Below are a few of the rating scales I will be using for some of my reviews. I will be using the queer stories rating scale for the majority of queer literature I read because there are so many similar themes between these stories. I will also use the gender and race rating scales for most of the reviews as well. I tend to analyze every book I read through these lenses and I will especially be doing these types of rating scales if I think a book did a really bad or good job at dealing with race or gender.
Queer Stories Rating Scale:
Angst: I will be using this to rate how much angst about characters’ queer identities there is in the book/story. I personally can only read so many super angsty coming out stories before it becomes bad for my mental health. I’m not saying all of my queer stories have to take place in some utopia where no one has any problem with their identity and the character is never bothered with feelings of guilt or shame, I just think it’s good to have a balance in our queer stories. And I know that sometimes I like to have a warning if a particular story is filled with angst so I can plan on reading it in sections or between other silly books. I will be using a scale of 1 to 5, with 1 being not very much angst relating to their queer identity and 5 being the character is dealing with a lot of negative feelings and reactions and you may want to be careful when reading it (if that is something that bothers you).
Coming Out: I will be using this category to rate how believable and positive/negative the characters’ coming out experiences are. Obviously, this may not apply in some instances since not all queer books are about coming out (Thank God!) but for most of these stories, there will be some facet of coming out. This can be related to the character’s experience in coming out, how other friends/family members/co-workers react to the coming out and how their queer identity/coming out is treated by society. Again, this is rated on a 5 point scale, with 1 being a fairly chill and conflict-free coming out experience and 5 being a coming out experience that is a big, negative ordeal and negatively impacts the character in many different ways.
Believability: This category is for the times when you read a story/book with a queer character and you’re just kinda like . Sometimes this is because it is written by someone who isn’t queer or sometimes it is because the author relies solely on crazy stereotypes about queer folks without actually knowing any queer folks. So this is loosely based on how the queer character(s) is/are written, how their attractions to others and relationships are portrayed and how their queer identity is treated by others. Again, one a 5 point scale with 5 representing the most believable and 1 representing the stories.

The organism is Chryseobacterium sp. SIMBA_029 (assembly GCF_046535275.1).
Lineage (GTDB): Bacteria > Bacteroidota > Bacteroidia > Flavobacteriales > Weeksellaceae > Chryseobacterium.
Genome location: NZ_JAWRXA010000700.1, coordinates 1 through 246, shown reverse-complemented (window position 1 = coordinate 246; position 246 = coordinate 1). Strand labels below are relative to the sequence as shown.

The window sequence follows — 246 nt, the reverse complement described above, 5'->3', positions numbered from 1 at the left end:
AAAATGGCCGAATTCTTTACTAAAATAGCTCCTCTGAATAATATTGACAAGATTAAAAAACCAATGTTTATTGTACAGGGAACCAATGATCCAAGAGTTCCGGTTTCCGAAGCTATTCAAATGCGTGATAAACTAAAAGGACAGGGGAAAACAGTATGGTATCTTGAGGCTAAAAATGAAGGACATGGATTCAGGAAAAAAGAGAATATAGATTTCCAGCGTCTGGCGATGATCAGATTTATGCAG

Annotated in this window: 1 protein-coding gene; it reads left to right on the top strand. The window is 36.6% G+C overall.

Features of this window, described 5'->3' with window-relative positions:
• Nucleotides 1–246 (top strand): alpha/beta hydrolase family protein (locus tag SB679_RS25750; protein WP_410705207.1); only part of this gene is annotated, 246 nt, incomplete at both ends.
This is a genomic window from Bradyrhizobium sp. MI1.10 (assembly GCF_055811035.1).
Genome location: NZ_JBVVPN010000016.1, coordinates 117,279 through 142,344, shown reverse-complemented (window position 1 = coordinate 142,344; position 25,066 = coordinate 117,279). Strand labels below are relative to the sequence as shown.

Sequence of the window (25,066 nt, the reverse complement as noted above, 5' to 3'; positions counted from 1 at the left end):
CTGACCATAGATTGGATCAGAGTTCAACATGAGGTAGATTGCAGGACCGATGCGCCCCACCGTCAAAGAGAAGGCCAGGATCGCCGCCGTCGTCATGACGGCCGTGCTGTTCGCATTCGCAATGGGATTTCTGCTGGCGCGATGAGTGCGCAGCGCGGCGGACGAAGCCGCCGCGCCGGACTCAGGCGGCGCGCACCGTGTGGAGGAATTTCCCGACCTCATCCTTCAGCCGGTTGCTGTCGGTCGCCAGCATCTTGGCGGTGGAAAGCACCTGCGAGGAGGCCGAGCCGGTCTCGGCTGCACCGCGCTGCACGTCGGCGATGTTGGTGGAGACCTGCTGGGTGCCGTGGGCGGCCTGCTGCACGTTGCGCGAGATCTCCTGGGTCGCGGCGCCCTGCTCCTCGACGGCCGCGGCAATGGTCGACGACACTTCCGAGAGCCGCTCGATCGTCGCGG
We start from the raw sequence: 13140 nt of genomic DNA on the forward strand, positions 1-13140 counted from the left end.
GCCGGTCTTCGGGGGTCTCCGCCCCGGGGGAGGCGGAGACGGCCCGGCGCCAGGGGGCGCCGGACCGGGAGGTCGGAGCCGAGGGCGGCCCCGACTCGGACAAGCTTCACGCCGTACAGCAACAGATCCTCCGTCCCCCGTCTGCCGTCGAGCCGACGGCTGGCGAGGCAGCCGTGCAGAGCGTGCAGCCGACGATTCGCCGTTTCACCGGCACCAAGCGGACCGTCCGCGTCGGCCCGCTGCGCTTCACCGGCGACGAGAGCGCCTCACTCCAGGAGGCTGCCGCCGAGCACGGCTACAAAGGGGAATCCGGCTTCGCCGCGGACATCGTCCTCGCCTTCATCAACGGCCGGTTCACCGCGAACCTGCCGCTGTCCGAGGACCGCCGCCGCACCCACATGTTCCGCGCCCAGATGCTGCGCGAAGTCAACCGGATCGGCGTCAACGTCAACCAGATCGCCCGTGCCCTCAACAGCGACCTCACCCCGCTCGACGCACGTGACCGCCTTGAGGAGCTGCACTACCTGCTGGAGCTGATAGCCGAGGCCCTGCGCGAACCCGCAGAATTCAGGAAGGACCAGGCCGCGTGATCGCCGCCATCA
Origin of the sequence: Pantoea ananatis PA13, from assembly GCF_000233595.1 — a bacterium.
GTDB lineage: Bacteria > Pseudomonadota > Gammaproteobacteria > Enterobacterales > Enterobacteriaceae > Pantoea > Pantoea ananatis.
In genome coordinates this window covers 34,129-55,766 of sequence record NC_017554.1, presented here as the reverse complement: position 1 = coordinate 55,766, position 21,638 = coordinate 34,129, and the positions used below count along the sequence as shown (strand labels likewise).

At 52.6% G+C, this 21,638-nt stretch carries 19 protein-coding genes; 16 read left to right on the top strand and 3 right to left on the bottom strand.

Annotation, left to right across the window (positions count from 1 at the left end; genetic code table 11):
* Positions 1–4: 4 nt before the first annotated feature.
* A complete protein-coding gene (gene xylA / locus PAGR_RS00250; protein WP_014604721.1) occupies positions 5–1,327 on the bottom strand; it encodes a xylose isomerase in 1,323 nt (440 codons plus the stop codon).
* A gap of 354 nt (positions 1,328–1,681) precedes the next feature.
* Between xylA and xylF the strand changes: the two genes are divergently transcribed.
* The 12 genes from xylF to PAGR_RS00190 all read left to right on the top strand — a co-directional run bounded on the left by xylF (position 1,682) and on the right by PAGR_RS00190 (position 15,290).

Gender Rating Scales:
Characterization: This category is where I rate how well the female characters are written and how believable they are – are they complex? Do they have real flaws? Do they have agency? Are they portrayed only in relation to men? Is their characterization realistic? How do they interact with other women? With men? Does this female character feel like someone I could know in real life? I remember I was once reading a book written by a man that had a female character talking about how quickly and easily she forgave her brother, as all women so easily forgive men. I remember laughing out loud at the absurdity of this statement. I enjoyed that book but I could definitely tell that it was written by a man. This is a scale from 1 to 5 with 1 being a manic pixie dream girl (i.e. some contrived male fantasy) and 5 representing real, complex women who aren’t there solely for men.
Gender Analysis: How well does the author and/or characters analyze gender differences? This does not have to be super academic or analytical, but does look at the way women in the stories deal with sexism that is present in everyday life. This one will vary significantly, but as a feminist I cannot help but look at the way characters in books deal with gender (yes even fiction books!). This is on a scale from 1 to 5 – one represents a story in which gender or sexism isn’t addressed at all even when it should have been and five represents a story where the female characters are allowed to notice sexism or gender differences and think about it/discuss it in some way OR the author skillfully addresses misogyny in their writing or the overall story.
Race Rating Scales:
Characterization: This category is where I look at how well the characters of color are written and how believable they are – are they complex? Do they have real flaws? Do they have agency? Are they simply offensive stereotypes? Or are they minor characters who only exist to serve white characters or some storyline? Does this character feel like someone I could know in real life? This scale will be similar to those above – 1 for the really offensive portrayal of characters of color and 5 for real and complex characters of color.
Race Analysis: How well does the author and/or characters analyze racial differences? This does not have to be super academic or analytical, but does look at the way characters in the stories deal with racism that is present in everyday life. This one will vary significantly, but as a Native feminist I cannot help but look at the way characters in books deal with race (yes even fiction books!). This is on a scale from 1 to 5 – one represents a story in which race or racism isn’t addressed at all even when it should have been and five represents a story where the characters are allowed to notice racism and acknowledge differences and think about it/discuss it in some way OR the author skillfully addresses racism in their writing or the overall story.